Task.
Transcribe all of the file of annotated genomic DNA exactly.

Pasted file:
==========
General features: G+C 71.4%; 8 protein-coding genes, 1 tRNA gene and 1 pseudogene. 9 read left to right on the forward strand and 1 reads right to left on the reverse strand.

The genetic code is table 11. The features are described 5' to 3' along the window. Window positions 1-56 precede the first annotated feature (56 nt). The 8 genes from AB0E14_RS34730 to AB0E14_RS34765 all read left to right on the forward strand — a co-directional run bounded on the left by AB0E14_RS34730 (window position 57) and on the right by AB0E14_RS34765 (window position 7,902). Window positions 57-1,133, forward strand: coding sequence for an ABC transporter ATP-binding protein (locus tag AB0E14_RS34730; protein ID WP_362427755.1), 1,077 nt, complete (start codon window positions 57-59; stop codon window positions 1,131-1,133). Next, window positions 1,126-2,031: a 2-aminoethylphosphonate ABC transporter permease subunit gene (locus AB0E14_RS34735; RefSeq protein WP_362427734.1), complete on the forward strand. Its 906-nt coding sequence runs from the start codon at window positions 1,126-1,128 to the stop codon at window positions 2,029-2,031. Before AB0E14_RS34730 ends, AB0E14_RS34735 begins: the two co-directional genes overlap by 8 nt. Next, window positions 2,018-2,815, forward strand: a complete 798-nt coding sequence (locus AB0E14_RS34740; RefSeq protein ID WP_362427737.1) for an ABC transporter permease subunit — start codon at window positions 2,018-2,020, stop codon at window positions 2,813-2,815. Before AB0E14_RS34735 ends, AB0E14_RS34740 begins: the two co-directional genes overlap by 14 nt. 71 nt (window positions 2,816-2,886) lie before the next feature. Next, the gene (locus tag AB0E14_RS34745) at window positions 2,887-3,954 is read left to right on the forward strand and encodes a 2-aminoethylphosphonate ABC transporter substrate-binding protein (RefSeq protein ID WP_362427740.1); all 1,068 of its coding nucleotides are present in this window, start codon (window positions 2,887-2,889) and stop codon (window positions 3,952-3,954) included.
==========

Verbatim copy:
General features: G+C 71.4%; 8 protein-coding genes, 1 tRNA gene and 1 pseudogene. 9 read left to right on the forward strand and 1 reads right to left on the reverse strand.

The genetic code is table 11. The features are described 5' to 3' along the window. Window positions 1-56 precede the first annotated feature (56 nt). The 8 genes from AB0E14_RS34730 to AB0E14_RS34765 all read left to right on the forward strand — a co-directional run bounded on the left by AB0E14_RS34730 (window position 57) and on the right by AB0E14_RS34765 (window position 7,902). Window positions 57-1,133, forward strand: coding sequence for an ABC transporter ATP-binding protein (locus tag AB0E14_RS34730; protein ID WP_362427755.1), 1,077 nt, complete (start codon window positions 57-59; stop codon window positions 1,131-1,133). Next, window positions 1,126-2,031: a 2-aminoethylphosphonate ABC transporter permease subunit gene (locus AB0E14_RS34735; RefSeq protein WP_362427734.1), complete on the forward strand. Its 906-nt coding sequence runs from the start codon at window positions 1,126-1,128 to the stop codon at window positions 2,029-2,031. Before AB0E14_RS34730 ends, AB0E14_RS34735 begins: the two co-directional genes overlap by 8 nt. Next, window positions 2,018-2,815, forward strand: a complete 798-nt coding sequence (locus AB0E14_RS34740; RefSeq protein ID WP_362427737.1) for an ABC transporter permease subunit — start codon at window positions 2,018-2,020, stop codon at window positions 2,813-2,815. Before AB0E14_RS34735 ends, AB0E14_RS34740 begins: the two co-directional genes overlap by 14 nt. 71 nt (window positions 2,816-2,886) lie before the next feature. Next, the gene (locus tag AB0E14_RS34745) at window positions 2,887-3,954 is read left to right on the forward strand and encodes a 2-aminoethylphosphonate ABC transporter substrate-binding protein (RefSeq protein ID WP_362427740.1); all 1,068 of its coding nucleotides are present in this window, start codon (window positions 2,887-2,889) and stop codon (window positions 3,952-3,954) included.